Nice selection of games here. I don't recall any of them being particularly big sellers though. Ten years later Nintendo would continue to bend over backwards to ensure they worked on the Game Boy Advance SP. Off-hand I can't think of another company that supported their legacy titles as well as Nintendo.
This smaller version of the Atari Lynx for $99 should have been able to compete with the Game Boy. Although, by this time the Atari name was such a joke that people wouldn't even touch what was a vastly technically superior product. Note that I say "technically". The library for the Lynx was never really that great. I'm sure I'll get lots of hate mail from Lynx fans but whatever. Face it, there are maybe four good Lynx games and the rest are crap. Just breathe deeply and tell yourself that a few times, it'll sink in eventually.
The Game Gear, on the other hand, should have done better. It was basically a portable Sega Master System, with a simple converter you could play it's entire library at least. It didn't need the converter though as Sega put out a strong collection of games for it. If they could have just dropped the price a little they might own the lucrative handheld market even today. Nintendo didn't make a better portable than the Game Gear until the Game Boy Advance SP a decade later.
Even in the dying days of the NES there were some quality games available. I remember Dragon Warrior III selling fairly well this holiday season. It seems like game companies always underestimate how well console RPGs will sell. I love the "A, D&D Dragon Strike" typo on this page. There's a screenshot for Paperboy 2, I had no idea that was made for the NES. Apparently it was rare because I see it going for $20 on eBay now.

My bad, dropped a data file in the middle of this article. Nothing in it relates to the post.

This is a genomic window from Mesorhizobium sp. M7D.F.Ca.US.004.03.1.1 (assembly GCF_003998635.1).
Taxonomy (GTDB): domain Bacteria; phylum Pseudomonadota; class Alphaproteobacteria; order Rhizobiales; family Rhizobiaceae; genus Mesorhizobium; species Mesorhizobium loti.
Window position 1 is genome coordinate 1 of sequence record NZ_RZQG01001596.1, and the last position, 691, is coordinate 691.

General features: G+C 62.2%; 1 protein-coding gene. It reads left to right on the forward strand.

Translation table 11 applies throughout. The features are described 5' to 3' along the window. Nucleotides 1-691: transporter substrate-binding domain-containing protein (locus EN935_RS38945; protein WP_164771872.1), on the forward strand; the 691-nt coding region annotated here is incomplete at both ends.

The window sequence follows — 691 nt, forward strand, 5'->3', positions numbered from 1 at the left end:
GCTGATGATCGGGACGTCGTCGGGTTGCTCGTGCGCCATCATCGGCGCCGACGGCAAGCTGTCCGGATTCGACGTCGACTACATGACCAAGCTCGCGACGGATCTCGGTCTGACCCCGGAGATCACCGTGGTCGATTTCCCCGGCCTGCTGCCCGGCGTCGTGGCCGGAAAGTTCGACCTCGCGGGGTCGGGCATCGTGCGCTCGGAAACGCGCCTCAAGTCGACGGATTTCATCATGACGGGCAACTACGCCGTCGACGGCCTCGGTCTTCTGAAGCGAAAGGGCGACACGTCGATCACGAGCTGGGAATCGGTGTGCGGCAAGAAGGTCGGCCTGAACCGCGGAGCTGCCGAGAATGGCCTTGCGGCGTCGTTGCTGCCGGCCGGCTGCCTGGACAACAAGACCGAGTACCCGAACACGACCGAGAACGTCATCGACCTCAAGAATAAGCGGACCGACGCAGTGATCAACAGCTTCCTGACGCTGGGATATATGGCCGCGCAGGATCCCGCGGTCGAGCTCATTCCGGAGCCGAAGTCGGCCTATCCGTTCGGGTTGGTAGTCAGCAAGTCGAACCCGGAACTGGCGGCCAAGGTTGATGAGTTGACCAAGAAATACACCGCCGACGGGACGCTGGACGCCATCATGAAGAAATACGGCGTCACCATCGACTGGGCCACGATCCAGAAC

I bought this Turbo Duo bundle because of the stack of free games it came with. I built up a nice catalog for it when we started clearing it out in 1993. The TG-16/Duo hit it's peak too late, after the Genesis and SNES already controlled the 16-bit market. That screen shot from "It Came from the Desert" looks like it's from the Amiga version.
I laughed out loud when I saw the storage center picture because I remember selling that hunk of crap. It took up a ton of space, which is precious in an already cramped game store. The real kicker is that it was very clearly designed to fit a different system. The ad mentions that it fits the Master System II, I'm guessing that was the intended system for it.
That might be the worst drawing of Mario I've ever seen. He looks like he had a stroke. Mario Paint is featured on this page, to this day I can't believe how many copies of that game we sold. It came with the mouse and people honestly believed there would be more games that used it. If you want to play games with a mouse just buy a PC.
Quick side note.. I see this particular scan being ripped-off more than any other. For example, here it is in an Angry Video Game Nerd episode: https://youtu.be/hH_2gfxCBQk?t=161. There's something about that rendition of Mario that people like to re-use.
Not a real convincing selection of games here. I wasn't wowed by the first generation of SNES games except for Zelda: Link to the Past. I can't really put my finger on it, this first wave of games just didn't do anything for me. I didn't buy the system until Zelda was the pack-in. Although by 1994-1995 I was definitely playing the SNES more than any other system.
1994: Just the CDI
This catalog was weird, I didn't see any Sega or Nintendo games in here. Maybe this was when Sears was in horrible financial trouble and were changing their product line around. Now that I think about it, they barely stock video games today. I only go there if I need some cheap shirts or a garage door opener. One of these pages says the CDI "was $799.99 in our 1992/93 'Y' Annual Catalog" so maybe there were multiple catalogs and this was the one without mainstream video games. Anyway, all I found in this catalog was the horribly overpriced Phillips CDI. We didn't carry the system at Electronics Boutique but I remember it being billed as something as an all-in-one "edutainment" system (ugh, I hate the word "edutainment"). I'm hard-pressed to think of a game system with a worse library than the CDI, maybe that Amiga CD32 thing. Once the 3DO entered the market the $600 sticker price would look cheap by comparison.